– wholesales delayed placing new orders, as they had accumulated high inventories ahead of the tax hikes
-Discounters continue to grow faster and stock spirits in under-represented at discounters because it has a premium positioning. Stock Spirits launched
– competition remains intense as Marie Brizard (no 3 player) relaunched its flagship Krupnik brand with heavy promotions in November.
-The key competitor Roust (CEDS – now remained Roust Corporation) discounted heavily as the Russian parent needed desperately the cash tied in inventories, to pay downs their USD denominated debt. Roust had Net borrowings as at 31/124 of USD 882m or x8.2 EBITDA, priced at a distressed coupon 10%. (sooner or later they will have to focus on profits, rather than only volumes – easing pricing pressure )
-Problems in Poland started from the disruption arising the 15% rise in excise duty on spirits on 1/1/14, which added 8% to the retail price. Stock Spirits’ reported revenues fell 8, reflecting de-stocking by wholesalers. But supply flow and stock levels should stabilize as consumer patterns get back to normal
Balance sheet remains robust with sensible leverage and Debt/EBITDA x2.4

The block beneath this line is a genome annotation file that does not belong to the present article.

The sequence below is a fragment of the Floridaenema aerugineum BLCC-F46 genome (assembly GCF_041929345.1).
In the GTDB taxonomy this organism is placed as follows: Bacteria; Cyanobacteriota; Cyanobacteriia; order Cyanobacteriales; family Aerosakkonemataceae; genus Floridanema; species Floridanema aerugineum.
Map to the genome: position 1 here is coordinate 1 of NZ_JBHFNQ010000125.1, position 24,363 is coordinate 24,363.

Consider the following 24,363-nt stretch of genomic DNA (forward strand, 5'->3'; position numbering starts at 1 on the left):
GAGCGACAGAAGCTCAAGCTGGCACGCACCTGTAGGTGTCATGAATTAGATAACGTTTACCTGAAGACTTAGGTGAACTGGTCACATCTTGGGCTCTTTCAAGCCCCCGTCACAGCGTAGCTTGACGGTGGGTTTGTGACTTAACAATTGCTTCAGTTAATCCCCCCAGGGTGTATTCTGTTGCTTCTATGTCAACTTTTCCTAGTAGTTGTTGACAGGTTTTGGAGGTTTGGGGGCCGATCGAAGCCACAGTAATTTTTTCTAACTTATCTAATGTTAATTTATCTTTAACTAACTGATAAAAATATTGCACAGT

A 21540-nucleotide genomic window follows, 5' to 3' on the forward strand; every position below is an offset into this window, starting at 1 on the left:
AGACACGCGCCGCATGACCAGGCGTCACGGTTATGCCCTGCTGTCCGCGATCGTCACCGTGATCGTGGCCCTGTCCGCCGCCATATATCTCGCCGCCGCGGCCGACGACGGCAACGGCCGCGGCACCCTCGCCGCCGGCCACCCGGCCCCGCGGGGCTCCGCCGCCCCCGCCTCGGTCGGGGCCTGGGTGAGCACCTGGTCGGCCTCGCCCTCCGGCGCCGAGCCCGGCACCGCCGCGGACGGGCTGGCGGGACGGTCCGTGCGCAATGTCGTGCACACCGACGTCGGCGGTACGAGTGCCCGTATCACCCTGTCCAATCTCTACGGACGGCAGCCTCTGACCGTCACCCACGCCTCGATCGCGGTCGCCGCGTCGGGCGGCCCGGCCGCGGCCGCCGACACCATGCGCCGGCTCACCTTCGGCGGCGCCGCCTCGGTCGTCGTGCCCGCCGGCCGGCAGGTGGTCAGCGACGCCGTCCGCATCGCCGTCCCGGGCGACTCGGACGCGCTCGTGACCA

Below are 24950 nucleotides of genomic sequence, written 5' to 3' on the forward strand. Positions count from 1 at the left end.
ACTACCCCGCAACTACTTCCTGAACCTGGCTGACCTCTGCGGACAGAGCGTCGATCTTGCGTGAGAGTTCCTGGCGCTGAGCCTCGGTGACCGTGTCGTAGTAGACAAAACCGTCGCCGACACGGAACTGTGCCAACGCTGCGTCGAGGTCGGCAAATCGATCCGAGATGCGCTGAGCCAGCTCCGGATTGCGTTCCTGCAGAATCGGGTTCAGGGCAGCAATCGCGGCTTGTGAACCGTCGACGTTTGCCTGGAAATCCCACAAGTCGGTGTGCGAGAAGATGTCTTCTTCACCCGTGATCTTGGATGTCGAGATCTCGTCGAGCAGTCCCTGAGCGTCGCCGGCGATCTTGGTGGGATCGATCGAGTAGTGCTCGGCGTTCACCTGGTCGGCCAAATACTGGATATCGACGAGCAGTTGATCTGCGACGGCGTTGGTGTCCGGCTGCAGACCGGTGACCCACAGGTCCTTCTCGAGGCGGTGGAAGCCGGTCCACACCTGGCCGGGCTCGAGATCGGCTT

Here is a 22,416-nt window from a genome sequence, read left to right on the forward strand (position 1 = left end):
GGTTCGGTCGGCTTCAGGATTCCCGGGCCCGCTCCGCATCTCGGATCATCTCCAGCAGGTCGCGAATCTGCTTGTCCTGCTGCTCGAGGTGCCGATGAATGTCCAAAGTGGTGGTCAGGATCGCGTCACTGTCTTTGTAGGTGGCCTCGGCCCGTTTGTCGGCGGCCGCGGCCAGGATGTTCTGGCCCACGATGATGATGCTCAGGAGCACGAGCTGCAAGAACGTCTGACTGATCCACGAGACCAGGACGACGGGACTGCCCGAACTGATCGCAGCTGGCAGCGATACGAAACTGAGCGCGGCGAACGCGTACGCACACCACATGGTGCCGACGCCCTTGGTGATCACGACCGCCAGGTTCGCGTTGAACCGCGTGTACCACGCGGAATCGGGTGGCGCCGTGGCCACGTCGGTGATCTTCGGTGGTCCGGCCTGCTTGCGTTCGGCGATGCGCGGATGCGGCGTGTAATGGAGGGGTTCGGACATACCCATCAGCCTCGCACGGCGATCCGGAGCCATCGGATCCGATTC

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Shareholder list includes some decent names like Shroders, Prudenttial, Capital and Aviva, each of them owning 7% – 8% stakes. Perhaps some of them rushed to the narrow exit door causing the share price to collapse.

M&S share price needs a discount

downloadA quick analysis on M&S share price reveals that it had a stellar performance over the last 12 months, appreciating by  30% and outpacing even the archrival Next (NXT LN), which is up by “only” 12%.Screen Shot 2015-04-17 at 22.59.21 The results announced on 2/4/15 have shown growth in General Merchandise segment which accounts for 45% of total revenue) after 4 years of declines, driving investor optimist and hopes for cash returns.  Of course easy comparatives helped to paint a more positive picture and I believe the consensus already incorporates an optimistic growth expectation with margin improvement. However, it seems like the consensus ignores the company’s weak balance sheet and it would be very interesting to see on the upcoming full year results (20/5/15) what steps management took to heal the weak spots we discuss on this post.